Housing and jobs continue to be a struggle for Indian students in Canada. With depleting savings, Indian students turn to each other for help, as universities offer limited and expensive solutions.
“Growing up in Punjab, like many, I aspired to establish my life in Canada. To ensure I made the most of my parents’ hard-earned money and pursued a meaningful degree abroad, I dedicated myself to earning a master’s degree and relevant work experience. This set the stage for pursuing a second master’s degree from a reputable Canadian university.
However, upon arriving at my college in North Bay, Ontario, reality starkly contrasted the expectations I had been given. Housing shortages, job unavailability, broken commitments by local universities – the disappointments were many. We found ourselves entangled in a web of deceit, sold a dream that never materialized. Despite this, we continue to fight and emerge stronger.
Even before the India-Canada diplomatic tensions escalated, Indian students flying to Canada in recent months faced the harsh reality of shattered promises for a brighter future. As per data from Immigration, Refugees and Citizenship Canada (IRCC), nearly 226,450 Indian students went to Canada in 2022, making India the largest cohort of international students in the country. This influx may have strained resources available for students in the country.
In places like North Bay, Ontario, small towns in the northern part of the province, students like Riya* (name changed on request) had to resort to setting up tents outside their new university due to claims of insufficient housing space.
When students sought help from the university, assistance was lacking until the students initiated protests, drawing attention from the local media.
“When I was looking for housing options from India, I was cautioned about scams in North Bay. Hence, I decided against booking accommodation from India. However, when I arrived in Canada on August 21, the situation was shocking. After landing in Brampton, I spent nearly 10 days searching for affordable housing in North Bay, all in vain. When I had to relocate to North Bay for my college, I had to book a hotel for the first three days, costing me CAD 120 per day,” she recounted.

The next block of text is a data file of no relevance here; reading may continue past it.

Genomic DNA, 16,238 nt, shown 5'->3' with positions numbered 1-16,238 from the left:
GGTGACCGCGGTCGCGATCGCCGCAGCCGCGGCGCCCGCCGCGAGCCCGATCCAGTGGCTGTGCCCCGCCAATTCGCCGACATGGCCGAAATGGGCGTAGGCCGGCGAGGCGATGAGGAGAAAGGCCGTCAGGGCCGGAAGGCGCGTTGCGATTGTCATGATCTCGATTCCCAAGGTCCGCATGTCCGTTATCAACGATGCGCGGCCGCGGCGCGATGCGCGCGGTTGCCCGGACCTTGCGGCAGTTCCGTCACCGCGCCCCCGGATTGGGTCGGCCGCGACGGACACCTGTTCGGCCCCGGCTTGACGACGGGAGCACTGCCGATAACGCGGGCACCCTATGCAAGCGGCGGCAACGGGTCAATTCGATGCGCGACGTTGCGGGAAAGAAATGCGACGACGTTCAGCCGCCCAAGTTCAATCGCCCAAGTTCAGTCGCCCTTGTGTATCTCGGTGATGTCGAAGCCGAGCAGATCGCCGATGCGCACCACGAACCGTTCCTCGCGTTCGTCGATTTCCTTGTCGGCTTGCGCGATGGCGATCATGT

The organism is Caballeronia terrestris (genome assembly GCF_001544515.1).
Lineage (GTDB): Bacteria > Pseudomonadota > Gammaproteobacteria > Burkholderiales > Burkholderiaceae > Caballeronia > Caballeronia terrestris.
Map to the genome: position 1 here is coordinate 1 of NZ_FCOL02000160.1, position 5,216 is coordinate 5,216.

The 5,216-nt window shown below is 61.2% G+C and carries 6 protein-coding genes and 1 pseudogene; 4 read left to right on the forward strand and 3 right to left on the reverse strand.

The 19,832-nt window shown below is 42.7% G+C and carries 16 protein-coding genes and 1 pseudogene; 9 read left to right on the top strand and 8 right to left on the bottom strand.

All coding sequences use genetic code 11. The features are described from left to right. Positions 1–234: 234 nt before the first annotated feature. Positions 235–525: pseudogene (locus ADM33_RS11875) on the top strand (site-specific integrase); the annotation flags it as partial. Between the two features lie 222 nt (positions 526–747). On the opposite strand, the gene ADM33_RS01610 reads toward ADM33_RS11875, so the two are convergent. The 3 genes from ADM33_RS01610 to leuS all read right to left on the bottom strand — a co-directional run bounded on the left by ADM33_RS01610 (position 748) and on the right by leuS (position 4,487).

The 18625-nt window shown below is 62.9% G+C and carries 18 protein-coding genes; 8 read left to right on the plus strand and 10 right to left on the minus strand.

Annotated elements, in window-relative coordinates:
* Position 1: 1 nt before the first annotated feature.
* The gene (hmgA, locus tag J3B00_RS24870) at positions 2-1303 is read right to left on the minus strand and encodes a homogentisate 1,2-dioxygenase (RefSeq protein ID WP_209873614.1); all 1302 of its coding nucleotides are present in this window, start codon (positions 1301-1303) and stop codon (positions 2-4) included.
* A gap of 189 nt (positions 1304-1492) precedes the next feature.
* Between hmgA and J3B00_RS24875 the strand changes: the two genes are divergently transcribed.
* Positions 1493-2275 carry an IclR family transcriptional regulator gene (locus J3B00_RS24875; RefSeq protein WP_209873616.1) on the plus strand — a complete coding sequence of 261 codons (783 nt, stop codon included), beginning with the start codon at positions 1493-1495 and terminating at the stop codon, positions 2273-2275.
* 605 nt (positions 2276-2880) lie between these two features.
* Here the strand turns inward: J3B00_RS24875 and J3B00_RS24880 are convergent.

Riya’s savings were rapidly depleting, prompting her to share a motel room with three other girls. “This brought the rent down to almost CAD 30 every day. I approached my college for support, but they explained their limited resources, stating they couldn’t assist us at the moment,” she added.
International students currently in Canada are grappling with challenges such as a scarcity of available rooms and soaring rent prices. Students at Canadore College and Nipissing University of North Bay had demanded the universities to provide affordable, permanent accommodation to all students at rates of $250 per student per month. However, students report being compelled to pay inflated rents, ranging from nearly 650 to 750 dollars per month—resembling the costs paid off-campus in expensive cities.
With several days spent in a motel, students had to cut costs elsewhere, notably on food. Riya shared with indianexpress.com that during her motel stay of nearly a week, she couldn’t afford hot meals daily.
“We used to receive complimentary breakfast from the hotel, but as a vegetarian, I was left with bread. Mornings meant bread with butter or jam, and I’d save some bread slices for the day. After a full day at college, those bread slices became my evening meal. I survived on this for nearly a week,” she recalled.
Presently, Riya shares a rented flat with another Indian girl, where they pay CAD 1200 per month. However, due to the limited job opportunities in North Bay, a small city, students find it incredibly challenging to secure a job that can support their daily expenses. Students like Riya are still subsisting on bread, cereals, and dal, as vegetables are more expensive there.
Seeking a refund for our fees
Riya’s plight is not unique. Several other Indian students face similar circumstances. Chiranjeet* (name changed on request) arrived in Canada in August, aspiring to study and settle there. However, due to “mismanagement of resources by Canadian universities,” they are now locked in a battle for fee refunds with their colleges.
Some students in North Bay are awaiting a full fee refund from their university due to resource scarcity. Students have urged the universities to provide affordable housing to international students or transfer them to another campus. They further requested permission for online classes or exemption from the 50% classroom attendance condition mandated by IRCC for a work permit.
Additionally, students like Chiranjeet have demanded a full refund of tuition fees without deductions, enabling them to enroll in another college in a timely manner. They have also requested the issuance of open work permits during the period they are unable to secure admission to any college.
While the university has issued refund notices for a few students, Indian students now express concern that educational institutions are requesting a month’s time for refunds, placing a financial burden on those struggling without a job.”